4. GLOSSES TOTALLY LOSTSometimes Srila Prabhupada’s comments on a word are *entirely* left out.For example, see his comments on the word na (11.54) and tad-arthiyam (17.27). And these are but examples–there are more.
  5. SANSKRIT SLIPSSometimes the Sanskriteditors just goofed.
    • Example: In 7.18, the Sanskrit quoted in the purport doesn’t match the English translation that follows it. Why? Because the Sanskrit editor supplied the wrong Sanskrit verse. (If you check in Ninth Canto, you’ll see for yourself.) The new edition has it right.
    • 7.25. A tired typist or sleepy English editor may have helped screw this one up. The prayer the old edition attributes to Queen Kunti was never spoken by Kunti at all. It’s from the Isopanisad! The new edition follows the original manuscript and sets things right.
    • 9.29. The Sanskrit editor guessed which verse to put in–and guessed wrong. The correction is obvious.
    • 10.4-5. Is bhayam (old edition, pg. 498) really the word for “fearlessness”?
    • 13.15. Sarvatah pani-padam is not from the Svetasvatara Upanisad at all. It’s from the previous verse of the Gita. When the mistake is corrected, you get the brilliant Bhaktivedanta purport of the famous, often misused verse apani-pado javano grahita..
  6. MANGLED MEANINGSSometimes the inexperienced editors just misunderstood the meaning of a Sanskrit verse.Example (a small one). 5.2. Aside from being a pretty tough sentence to read, the old editing of Srila Rupa Gosvami’s verse scrambles the meaning. The verse doesn’t mean that things related to Krsna, “though they are material,” should not be renounced. The point is that because they’re related to Krsna, they’re not material at all. *That’s* why giving them up, as the Mayavadis do, is dry renunciation.
  7. GENERAL BLUNDERSThen there’s what you might call good old-fashioned screw-ups.
    • 2.1. Have you ever had to explain the last sentence of this purport?
      “This realization is made possible by working with the fruitive being situated in the fixed conception of the self.” It’s just an editorial mistake, and it doesn’t make a damn bit of sense.
    • 2.43. In the last paragraph, what are the “four monthly penances?” It should be “four-month penances” (caturmasya).
    • 3.35. In the old edition, look at the second sentence of the purport.
    • >How often we’ve heard devotees insist that their prescribed duties must “complement their psychophysical condition.” That may be a good idea.
      But look in the new book and see what Srila Prabhupada actually said.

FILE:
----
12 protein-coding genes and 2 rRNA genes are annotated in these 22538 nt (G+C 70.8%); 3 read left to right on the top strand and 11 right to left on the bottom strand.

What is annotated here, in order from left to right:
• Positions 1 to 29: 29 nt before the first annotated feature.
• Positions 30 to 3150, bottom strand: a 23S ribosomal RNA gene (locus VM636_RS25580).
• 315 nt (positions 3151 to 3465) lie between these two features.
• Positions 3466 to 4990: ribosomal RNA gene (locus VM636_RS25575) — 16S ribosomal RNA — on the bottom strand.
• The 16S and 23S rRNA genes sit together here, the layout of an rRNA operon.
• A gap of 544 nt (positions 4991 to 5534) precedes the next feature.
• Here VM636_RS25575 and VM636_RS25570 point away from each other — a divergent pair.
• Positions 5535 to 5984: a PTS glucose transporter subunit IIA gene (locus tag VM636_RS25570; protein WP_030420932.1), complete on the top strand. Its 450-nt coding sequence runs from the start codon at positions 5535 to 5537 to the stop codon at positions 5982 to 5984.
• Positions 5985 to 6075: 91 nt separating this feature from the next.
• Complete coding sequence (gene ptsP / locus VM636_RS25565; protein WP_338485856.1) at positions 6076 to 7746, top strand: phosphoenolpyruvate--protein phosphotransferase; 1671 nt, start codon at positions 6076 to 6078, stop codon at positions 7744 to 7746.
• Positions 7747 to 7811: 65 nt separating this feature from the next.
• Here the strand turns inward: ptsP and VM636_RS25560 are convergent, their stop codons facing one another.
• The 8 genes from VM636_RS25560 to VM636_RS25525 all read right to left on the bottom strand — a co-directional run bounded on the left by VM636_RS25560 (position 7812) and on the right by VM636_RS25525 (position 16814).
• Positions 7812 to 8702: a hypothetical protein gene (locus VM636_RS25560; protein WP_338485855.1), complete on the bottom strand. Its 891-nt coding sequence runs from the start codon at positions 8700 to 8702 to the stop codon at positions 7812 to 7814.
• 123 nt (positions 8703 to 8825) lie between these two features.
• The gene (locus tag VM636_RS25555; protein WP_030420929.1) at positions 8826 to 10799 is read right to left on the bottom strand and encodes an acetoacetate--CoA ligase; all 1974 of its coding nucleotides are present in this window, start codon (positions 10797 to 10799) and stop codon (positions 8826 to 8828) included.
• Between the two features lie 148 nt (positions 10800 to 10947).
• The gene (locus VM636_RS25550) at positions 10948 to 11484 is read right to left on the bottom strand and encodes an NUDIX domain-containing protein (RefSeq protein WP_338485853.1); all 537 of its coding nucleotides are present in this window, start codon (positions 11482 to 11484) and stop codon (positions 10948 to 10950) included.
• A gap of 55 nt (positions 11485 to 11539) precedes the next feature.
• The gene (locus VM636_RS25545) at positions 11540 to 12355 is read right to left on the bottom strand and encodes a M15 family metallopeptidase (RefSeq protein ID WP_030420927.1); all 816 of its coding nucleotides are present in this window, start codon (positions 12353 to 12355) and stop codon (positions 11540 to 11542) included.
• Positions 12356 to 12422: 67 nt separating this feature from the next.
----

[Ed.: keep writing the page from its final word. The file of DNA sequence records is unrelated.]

• 7.15. The old purport (bottom of page 383) talks about “the swine who eat the soil.” I always thought that strange. Do hogs really eat soil?
      What the original text says is “the hogs who eat the *night* soil.” But some editor put a question mark next to “night,” and out it went. What in the world is “night soil”?
      Srila Prabhupada knew–it’s a polite name for that good old stuff we all know hogs love to eat.
    • 7.15. Two sentences later, a typist has left out a line. If you want to find out what Srila Prabhupada said the foolish worker will untiringly continue to hear of, you have to look in the new edition.
    • 10.27. They once took a “sea journey.” Hardly. Our old friend Neal the typist, the college kid who walked into 26 Second Avenue and volunteered to type, simply heard things wrong. It was “sea churning.” But back in the old days in the storefront, no one knew the real story.
    • 10.29. A “planet of trees”? Fa-aar out! But if the Swami says so, it must be right. Sorry, boys. Srila Prabhupada never said so. It’s Neal the typist again. It’s a planet of ancestors (pitas), or pitrs (pronounced “pi-trees”).
    • 10.35. Where has the Lord “already explained” that the Sama-veda is “rich with beautiful songs”? Ask Neal the typist. Or else look in the new book and read things right.
    • 13.2. In the old edition (page 621) you’ll read “Sometimes we understand that I am happy, I am mad, I am a woman, I am a dog, I am a cat; these are the knowers.” This is straight-out nonsense. It’s not right, it’s not sacred, and it’s not the words of my spiritual master.
    • 15.2. Is the old second paragraph of this purport supposed to stay screwed up and incomprehensible forever?
    • 18.31-32. Back in the 60′s, the editors somehow changed the word “ignorance” to “passion” and put the purport in the wrong place. Should it stay there?